The originals in the set sit alongside these well-chosen covers quite nicely. The title cut is a delightful vamp on which Hornsby casually rides over DeJohnette's creole shuffle without once succumbing to the temptation to hot-dog it. McBride states the theme in the upper register while Bruce covers it down low. "Charlie, Woody And You" combines a solidly blues-based bass line with dissonant piano chords that somehow stays tethered to the simple chord progression.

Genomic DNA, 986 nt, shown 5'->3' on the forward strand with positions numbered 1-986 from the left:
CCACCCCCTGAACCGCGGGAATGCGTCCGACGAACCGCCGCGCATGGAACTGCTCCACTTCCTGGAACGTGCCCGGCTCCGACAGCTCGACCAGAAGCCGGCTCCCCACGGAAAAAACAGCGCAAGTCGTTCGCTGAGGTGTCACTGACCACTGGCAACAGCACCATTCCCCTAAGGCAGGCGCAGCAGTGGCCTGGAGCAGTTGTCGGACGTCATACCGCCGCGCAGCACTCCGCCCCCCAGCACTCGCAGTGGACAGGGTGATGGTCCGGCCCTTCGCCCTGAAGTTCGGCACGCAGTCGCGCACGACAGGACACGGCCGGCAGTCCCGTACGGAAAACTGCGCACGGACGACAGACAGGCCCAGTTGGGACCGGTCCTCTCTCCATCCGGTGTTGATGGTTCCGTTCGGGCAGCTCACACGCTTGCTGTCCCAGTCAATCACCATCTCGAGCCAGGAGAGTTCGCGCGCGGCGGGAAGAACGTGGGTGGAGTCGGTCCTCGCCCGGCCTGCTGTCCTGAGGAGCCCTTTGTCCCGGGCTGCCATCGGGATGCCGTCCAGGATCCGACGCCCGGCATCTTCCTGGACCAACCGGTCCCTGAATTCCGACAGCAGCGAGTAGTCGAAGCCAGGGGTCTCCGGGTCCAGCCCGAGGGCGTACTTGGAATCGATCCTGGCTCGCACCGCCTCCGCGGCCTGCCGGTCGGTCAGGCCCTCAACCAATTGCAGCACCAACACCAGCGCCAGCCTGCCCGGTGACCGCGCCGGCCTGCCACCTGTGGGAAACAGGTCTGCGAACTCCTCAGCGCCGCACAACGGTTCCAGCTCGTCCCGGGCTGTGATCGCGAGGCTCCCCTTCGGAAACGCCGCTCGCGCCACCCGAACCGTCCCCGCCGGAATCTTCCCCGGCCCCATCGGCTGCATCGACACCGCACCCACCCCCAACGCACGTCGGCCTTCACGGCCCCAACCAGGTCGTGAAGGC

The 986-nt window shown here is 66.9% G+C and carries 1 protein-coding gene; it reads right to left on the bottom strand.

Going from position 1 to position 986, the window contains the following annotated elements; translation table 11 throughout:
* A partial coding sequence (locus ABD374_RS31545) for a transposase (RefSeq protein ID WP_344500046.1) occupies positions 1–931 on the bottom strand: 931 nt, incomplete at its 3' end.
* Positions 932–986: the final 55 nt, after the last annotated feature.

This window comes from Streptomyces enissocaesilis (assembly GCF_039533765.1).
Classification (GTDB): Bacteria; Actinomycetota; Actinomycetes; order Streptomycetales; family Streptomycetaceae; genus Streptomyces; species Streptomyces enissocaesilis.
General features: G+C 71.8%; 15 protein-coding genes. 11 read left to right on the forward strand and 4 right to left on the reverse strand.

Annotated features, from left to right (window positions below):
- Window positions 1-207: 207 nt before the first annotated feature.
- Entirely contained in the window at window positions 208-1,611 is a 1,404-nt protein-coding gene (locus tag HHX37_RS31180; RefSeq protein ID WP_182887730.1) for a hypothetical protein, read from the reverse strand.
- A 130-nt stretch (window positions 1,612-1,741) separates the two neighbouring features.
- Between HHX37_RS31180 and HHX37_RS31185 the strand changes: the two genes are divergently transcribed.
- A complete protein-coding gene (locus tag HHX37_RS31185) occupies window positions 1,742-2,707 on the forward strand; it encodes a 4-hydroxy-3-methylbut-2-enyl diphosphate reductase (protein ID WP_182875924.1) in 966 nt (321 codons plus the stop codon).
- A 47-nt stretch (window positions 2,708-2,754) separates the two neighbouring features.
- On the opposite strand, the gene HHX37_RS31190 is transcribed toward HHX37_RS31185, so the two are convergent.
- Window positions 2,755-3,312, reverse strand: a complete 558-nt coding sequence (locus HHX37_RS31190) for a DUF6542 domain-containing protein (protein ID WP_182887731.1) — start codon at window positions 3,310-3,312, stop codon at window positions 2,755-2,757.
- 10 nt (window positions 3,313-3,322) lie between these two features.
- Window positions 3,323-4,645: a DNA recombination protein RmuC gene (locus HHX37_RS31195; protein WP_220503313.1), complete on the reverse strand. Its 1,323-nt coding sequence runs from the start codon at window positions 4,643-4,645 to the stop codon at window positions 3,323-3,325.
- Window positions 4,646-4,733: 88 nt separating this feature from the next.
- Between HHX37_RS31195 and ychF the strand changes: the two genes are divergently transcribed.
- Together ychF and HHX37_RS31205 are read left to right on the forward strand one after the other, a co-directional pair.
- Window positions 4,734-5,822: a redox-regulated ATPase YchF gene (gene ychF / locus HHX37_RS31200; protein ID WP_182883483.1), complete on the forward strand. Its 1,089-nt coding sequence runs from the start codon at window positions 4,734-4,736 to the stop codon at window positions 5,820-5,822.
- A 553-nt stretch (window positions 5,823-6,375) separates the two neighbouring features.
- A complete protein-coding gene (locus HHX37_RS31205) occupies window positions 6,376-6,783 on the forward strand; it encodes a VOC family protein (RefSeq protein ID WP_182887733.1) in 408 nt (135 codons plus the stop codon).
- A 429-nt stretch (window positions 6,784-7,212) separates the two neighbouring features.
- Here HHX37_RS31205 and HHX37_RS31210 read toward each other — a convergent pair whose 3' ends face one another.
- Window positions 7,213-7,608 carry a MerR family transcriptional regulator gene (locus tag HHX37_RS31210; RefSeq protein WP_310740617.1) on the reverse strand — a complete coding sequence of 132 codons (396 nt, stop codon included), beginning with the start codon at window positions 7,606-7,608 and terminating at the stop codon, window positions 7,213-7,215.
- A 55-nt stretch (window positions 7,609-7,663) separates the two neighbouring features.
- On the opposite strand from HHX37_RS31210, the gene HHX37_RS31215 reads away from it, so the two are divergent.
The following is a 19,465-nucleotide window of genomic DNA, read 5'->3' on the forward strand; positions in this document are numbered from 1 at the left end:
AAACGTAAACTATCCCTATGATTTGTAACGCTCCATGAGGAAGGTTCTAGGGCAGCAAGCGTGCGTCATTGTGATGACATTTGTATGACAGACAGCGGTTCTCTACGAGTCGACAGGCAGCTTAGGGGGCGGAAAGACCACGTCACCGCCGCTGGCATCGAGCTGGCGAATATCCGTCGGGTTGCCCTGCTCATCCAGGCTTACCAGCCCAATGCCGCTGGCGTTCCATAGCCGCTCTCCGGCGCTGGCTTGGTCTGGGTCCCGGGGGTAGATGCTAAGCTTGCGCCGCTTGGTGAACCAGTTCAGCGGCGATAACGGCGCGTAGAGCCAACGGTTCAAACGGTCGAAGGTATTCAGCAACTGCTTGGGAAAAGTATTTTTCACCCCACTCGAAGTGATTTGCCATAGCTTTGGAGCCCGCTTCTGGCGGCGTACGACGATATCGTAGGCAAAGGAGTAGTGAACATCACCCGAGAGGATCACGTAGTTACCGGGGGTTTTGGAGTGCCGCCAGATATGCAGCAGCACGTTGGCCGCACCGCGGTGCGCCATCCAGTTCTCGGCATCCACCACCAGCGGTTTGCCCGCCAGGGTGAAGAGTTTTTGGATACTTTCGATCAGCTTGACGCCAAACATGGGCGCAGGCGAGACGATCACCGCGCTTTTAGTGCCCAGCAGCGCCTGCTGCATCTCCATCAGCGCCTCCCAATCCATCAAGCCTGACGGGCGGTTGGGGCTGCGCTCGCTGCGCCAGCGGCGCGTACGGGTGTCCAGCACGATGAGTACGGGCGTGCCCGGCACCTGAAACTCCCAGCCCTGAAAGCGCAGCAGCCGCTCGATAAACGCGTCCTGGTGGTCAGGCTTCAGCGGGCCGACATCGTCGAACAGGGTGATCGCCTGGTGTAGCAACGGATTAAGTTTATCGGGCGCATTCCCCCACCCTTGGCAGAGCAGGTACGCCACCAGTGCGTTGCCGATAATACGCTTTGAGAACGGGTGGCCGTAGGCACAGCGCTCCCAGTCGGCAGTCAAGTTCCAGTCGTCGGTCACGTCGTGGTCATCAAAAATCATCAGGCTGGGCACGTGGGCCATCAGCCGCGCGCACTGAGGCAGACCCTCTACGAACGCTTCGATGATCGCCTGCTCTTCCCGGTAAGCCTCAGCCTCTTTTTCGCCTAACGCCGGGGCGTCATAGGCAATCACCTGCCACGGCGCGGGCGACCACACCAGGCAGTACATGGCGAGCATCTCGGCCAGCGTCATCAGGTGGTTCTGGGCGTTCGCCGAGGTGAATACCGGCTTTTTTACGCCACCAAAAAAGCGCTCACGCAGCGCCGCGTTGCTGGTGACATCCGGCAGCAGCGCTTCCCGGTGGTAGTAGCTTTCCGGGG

I wish someone had "blindfold tested" me with this album to make me guess who's record this is, much as McBride and DeJohnette had done to others. But honestly, I don't think that not knowing whose record this is would have affected my enthusiasm over it much, if at all. OK, so Bruce Hornsby won't ever be mentioned alongside his influences in the realm of jazz piano, but he proved here that he's plenty good enough to hang with the big dogs and lay down a set of tracks that maintains some originality while being a whole lot of fun. The tall guy who'd rather gig as a sideman for the Grateful Dead than place hits in the Top Twenty opens his mind again and gives whatever of his original audience is still hanging around more food for open souls.